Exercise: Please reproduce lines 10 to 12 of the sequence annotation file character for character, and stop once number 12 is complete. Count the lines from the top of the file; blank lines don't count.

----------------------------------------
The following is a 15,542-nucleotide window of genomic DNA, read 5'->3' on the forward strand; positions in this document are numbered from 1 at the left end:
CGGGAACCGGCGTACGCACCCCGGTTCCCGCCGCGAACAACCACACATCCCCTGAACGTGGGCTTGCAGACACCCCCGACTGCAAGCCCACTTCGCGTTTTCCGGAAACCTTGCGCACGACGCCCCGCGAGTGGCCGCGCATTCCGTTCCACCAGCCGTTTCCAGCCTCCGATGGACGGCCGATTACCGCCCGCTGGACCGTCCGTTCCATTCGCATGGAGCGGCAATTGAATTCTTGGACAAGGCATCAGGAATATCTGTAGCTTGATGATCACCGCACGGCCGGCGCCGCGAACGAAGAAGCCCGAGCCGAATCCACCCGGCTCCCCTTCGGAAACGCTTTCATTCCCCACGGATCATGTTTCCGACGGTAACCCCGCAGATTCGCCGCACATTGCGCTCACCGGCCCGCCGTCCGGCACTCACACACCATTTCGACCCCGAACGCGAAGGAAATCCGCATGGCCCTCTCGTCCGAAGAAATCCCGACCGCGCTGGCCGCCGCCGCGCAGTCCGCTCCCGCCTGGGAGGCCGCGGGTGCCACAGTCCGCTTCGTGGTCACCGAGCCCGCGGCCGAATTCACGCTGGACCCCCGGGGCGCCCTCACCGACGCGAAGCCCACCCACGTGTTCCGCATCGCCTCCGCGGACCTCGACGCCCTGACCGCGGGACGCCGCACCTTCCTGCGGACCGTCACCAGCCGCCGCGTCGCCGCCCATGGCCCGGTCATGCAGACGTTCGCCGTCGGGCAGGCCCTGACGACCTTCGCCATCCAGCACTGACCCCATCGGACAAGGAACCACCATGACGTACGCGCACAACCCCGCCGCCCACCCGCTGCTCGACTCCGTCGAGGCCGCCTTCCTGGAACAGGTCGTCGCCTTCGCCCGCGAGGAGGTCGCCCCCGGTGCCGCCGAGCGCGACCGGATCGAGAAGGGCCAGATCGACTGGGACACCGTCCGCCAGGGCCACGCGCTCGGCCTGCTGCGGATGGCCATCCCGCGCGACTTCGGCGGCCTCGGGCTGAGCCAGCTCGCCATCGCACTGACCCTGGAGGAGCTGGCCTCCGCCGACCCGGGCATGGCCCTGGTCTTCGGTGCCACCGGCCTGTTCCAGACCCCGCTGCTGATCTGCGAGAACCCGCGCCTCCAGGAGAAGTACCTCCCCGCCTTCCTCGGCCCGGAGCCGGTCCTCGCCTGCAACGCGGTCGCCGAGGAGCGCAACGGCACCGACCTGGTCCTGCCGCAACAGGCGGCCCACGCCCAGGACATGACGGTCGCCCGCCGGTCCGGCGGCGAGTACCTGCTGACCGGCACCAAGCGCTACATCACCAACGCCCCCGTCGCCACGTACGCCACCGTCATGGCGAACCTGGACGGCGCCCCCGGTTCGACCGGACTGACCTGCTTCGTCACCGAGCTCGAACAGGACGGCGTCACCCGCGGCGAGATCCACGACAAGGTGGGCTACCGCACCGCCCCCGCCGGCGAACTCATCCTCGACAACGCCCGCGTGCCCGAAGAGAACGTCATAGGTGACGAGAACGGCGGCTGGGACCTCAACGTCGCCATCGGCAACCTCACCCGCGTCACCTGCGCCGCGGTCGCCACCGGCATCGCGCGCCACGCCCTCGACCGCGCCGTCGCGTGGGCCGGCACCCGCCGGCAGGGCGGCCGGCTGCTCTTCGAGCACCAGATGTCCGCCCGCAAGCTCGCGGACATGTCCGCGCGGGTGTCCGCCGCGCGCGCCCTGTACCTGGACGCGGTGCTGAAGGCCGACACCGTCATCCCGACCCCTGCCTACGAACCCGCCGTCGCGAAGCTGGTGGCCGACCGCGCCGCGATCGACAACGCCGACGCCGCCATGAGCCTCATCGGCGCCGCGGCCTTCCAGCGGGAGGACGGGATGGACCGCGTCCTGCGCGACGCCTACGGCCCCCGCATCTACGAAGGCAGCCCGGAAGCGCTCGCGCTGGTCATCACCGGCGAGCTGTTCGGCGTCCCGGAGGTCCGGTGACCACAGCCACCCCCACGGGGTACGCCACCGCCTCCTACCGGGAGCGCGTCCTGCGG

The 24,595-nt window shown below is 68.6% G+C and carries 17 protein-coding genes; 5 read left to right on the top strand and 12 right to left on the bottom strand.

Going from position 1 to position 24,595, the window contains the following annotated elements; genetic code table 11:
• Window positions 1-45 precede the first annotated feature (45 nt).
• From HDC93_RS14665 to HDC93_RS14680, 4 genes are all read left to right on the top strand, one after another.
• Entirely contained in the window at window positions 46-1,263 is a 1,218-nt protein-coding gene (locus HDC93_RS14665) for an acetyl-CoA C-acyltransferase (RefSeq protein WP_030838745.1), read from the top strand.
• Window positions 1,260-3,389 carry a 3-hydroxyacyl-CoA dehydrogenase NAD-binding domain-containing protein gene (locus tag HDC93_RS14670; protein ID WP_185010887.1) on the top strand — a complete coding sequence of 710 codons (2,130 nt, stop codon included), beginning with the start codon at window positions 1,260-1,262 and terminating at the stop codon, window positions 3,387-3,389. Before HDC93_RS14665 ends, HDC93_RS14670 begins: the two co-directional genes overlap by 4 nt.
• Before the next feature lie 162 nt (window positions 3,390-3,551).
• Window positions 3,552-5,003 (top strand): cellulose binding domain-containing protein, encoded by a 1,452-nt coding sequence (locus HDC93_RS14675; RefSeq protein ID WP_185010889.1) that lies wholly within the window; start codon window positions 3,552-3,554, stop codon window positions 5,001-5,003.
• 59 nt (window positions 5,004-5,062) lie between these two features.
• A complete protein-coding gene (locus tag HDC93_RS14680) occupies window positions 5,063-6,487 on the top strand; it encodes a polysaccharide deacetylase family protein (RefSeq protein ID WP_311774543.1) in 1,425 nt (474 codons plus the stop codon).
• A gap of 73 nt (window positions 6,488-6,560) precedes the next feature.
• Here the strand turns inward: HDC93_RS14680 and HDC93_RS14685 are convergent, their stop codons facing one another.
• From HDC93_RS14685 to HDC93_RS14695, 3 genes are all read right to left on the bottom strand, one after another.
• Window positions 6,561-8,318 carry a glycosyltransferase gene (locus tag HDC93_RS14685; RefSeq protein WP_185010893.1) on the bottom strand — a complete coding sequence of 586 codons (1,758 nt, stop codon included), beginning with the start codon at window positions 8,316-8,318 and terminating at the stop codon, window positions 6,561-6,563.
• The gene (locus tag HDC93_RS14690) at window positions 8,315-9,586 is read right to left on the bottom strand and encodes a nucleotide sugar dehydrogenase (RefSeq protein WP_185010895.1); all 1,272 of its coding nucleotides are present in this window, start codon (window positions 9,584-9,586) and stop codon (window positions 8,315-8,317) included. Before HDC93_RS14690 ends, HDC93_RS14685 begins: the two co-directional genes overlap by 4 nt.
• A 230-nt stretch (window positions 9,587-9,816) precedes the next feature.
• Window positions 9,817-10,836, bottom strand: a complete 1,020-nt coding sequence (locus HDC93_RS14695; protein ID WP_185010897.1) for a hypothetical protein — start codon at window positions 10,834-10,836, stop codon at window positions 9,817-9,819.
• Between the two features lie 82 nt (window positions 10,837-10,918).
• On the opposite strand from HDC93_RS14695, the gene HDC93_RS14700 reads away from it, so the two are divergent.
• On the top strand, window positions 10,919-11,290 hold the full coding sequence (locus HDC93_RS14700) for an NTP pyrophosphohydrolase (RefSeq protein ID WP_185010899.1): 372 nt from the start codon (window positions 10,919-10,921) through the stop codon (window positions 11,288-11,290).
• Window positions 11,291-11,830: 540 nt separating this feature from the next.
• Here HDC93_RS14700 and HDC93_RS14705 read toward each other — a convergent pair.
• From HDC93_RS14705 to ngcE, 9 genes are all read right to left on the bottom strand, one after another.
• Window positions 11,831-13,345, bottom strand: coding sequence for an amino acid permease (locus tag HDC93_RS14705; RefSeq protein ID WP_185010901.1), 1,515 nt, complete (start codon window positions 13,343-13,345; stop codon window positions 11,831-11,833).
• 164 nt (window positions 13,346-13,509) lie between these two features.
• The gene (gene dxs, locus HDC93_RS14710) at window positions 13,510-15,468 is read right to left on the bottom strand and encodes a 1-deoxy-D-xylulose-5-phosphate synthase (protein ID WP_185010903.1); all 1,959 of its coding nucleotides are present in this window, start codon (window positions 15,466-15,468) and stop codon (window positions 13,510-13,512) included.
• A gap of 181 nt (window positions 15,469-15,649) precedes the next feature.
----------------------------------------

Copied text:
• Window positions 3,552-5,003 (top strand): cellulose binding domain-containing protein, encoded by a 1,452-nt coding sequence (locus HDC93_RS14675; RefSeq protein ID WP_185010889.1) that lies wholly within the window; start codon window positions 3,552-3,554, stop codon window positions 5,001-5,003.
• 59 nt (window positions 5,004-5,062) lie between these two features.
• A complete protein-coding gene (locus tag HDC93_RS14680) occupies window positions 5,063-6,487 on the top strand; it encodes a polysaccharide deacetylase family protein (RefSeq protein ID WP_311774543.1) in 1,425 nt (474 codons plus the stop codon).